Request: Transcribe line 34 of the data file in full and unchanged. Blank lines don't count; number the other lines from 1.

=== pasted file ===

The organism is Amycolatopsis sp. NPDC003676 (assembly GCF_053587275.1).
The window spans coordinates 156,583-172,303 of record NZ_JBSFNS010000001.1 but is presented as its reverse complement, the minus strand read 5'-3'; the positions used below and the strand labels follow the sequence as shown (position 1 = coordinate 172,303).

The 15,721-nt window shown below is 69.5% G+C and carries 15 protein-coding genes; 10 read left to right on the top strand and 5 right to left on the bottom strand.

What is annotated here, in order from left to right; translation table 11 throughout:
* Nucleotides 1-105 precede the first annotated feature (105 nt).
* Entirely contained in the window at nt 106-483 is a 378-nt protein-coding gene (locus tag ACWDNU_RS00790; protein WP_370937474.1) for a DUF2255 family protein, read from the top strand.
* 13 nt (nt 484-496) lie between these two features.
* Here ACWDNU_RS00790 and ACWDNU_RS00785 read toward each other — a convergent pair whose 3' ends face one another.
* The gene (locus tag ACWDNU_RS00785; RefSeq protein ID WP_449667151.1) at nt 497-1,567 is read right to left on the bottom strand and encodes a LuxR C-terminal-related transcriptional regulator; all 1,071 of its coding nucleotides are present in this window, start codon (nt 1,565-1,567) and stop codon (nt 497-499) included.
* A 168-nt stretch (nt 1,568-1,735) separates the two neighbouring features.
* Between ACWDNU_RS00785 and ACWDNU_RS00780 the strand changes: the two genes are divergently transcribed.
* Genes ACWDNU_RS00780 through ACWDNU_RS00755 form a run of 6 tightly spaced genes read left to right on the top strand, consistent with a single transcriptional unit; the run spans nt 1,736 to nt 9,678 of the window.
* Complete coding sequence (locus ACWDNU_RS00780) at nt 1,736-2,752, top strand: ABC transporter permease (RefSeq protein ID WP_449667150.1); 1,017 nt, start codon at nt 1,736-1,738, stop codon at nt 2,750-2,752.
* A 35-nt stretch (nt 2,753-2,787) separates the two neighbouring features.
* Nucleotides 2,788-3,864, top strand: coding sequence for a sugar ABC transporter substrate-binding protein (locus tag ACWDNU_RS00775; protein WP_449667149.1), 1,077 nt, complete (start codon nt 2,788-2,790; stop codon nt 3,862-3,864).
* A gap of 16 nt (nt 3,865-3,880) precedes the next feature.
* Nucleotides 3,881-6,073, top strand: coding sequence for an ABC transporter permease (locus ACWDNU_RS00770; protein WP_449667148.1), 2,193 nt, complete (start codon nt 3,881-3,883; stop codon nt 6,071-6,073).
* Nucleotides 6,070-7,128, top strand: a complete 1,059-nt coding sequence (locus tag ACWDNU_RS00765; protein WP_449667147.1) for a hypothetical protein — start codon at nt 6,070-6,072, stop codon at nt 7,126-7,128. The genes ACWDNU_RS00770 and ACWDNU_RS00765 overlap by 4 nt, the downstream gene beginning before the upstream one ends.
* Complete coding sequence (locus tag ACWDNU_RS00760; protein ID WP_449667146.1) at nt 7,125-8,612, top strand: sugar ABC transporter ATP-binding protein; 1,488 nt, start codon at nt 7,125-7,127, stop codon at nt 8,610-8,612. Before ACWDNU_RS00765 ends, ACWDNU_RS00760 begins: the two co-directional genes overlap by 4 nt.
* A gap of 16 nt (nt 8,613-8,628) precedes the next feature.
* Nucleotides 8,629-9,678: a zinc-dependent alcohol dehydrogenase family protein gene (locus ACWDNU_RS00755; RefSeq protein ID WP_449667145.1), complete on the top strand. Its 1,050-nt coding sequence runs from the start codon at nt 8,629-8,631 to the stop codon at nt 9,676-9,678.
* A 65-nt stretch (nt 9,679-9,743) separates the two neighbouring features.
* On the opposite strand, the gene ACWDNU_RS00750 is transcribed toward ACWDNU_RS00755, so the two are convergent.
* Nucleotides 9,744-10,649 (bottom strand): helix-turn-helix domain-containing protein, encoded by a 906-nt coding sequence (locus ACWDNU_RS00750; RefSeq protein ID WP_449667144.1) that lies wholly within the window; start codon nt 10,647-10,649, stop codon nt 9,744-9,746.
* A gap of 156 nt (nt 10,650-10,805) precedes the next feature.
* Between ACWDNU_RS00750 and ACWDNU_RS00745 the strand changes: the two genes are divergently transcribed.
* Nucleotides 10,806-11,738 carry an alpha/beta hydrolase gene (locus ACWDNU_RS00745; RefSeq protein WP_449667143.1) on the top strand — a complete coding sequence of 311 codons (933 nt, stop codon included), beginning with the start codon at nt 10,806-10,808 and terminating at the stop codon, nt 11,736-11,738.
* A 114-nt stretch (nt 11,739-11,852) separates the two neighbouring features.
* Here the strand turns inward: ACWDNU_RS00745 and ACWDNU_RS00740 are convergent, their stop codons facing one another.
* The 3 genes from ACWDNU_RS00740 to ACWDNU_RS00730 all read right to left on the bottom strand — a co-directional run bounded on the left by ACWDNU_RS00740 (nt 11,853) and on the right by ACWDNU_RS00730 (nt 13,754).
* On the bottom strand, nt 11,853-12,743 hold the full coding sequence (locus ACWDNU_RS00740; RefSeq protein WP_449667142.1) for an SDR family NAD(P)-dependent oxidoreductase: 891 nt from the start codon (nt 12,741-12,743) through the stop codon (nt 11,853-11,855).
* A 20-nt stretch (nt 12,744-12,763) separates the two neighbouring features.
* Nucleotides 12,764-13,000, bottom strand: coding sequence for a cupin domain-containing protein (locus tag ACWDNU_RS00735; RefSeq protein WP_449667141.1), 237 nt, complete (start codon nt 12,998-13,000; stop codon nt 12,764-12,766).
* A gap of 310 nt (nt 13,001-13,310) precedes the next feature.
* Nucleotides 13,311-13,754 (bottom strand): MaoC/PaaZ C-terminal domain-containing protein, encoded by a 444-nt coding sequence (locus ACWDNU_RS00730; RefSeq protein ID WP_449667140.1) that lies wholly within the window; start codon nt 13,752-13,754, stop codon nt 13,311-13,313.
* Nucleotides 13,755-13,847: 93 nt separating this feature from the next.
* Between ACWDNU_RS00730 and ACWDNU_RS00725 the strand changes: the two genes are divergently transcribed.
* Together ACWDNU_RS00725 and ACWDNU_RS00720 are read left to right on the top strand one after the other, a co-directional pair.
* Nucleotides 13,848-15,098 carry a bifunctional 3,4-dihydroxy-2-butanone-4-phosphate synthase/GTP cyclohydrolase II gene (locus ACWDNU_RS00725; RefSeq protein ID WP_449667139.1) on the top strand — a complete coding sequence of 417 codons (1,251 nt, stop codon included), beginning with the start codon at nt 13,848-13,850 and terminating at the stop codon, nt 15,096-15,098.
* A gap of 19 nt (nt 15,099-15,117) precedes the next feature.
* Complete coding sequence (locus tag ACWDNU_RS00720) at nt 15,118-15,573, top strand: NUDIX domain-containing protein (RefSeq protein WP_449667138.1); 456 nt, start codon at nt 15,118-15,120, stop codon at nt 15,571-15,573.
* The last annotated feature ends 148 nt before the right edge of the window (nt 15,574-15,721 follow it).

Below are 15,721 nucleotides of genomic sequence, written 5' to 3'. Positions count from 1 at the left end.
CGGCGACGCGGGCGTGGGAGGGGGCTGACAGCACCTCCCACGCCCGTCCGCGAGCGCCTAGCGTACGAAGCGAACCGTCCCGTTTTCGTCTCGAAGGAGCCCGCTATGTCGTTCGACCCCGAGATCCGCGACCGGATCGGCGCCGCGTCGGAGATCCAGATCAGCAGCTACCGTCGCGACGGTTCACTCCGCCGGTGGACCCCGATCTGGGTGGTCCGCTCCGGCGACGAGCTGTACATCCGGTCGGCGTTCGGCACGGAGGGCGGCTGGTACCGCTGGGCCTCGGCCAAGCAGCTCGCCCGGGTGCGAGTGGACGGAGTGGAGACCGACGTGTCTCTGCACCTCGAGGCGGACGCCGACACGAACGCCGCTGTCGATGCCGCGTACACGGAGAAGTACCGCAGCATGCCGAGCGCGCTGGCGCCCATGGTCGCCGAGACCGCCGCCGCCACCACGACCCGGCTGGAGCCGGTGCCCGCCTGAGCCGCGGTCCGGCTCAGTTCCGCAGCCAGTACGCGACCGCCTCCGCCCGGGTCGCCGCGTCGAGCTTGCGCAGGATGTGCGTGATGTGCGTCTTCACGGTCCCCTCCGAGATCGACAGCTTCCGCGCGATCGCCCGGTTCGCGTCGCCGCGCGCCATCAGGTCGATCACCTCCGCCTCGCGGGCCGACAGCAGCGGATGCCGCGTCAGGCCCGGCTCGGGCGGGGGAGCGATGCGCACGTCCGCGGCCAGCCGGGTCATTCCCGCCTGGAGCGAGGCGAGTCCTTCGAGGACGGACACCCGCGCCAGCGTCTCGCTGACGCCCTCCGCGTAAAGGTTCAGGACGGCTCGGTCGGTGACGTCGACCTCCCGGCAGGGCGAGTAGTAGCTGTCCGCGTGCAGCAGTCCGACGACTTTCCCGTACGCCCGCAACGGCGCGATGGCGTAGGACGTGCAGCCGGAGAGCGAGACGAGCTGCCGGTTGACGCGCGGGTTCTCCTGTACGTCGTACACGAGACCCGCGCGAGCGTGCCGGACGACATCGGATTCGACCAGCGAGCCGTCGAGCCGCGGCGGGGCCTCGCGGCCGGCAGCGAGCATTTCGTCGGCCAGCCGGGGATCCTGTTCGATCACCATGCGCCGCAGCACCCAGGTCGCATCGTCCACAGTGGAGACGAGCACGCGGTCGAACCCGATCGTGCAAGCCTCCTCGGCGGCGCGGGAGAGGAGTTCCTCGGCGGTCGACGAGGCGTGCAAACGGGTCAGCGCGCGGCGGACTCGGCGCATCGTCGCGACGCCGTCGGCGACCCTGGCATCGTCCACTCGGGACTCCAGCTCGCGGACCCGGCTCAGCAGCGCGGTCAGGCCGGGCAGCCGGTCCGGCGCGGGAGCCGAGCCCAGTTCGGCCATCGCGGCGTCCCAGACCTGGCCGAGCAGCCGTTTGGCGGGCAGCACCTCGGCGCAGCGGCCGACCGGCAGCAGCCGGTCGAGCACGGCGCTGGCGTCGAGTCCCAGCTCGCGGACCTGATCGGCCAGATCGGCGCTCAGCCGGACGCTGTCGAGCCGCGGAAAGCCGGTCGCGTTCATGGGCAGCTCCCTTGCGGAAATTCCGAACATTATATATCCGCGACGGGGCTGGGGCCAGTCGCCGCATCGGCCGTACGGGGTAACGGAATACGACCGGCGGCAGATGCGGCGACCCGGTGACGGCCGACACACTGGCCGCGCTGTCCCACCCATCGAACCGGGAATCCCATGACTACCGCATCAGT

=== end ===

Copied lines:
* A gap of 310 nt (nt 13,001-13,310) precedes the next feature.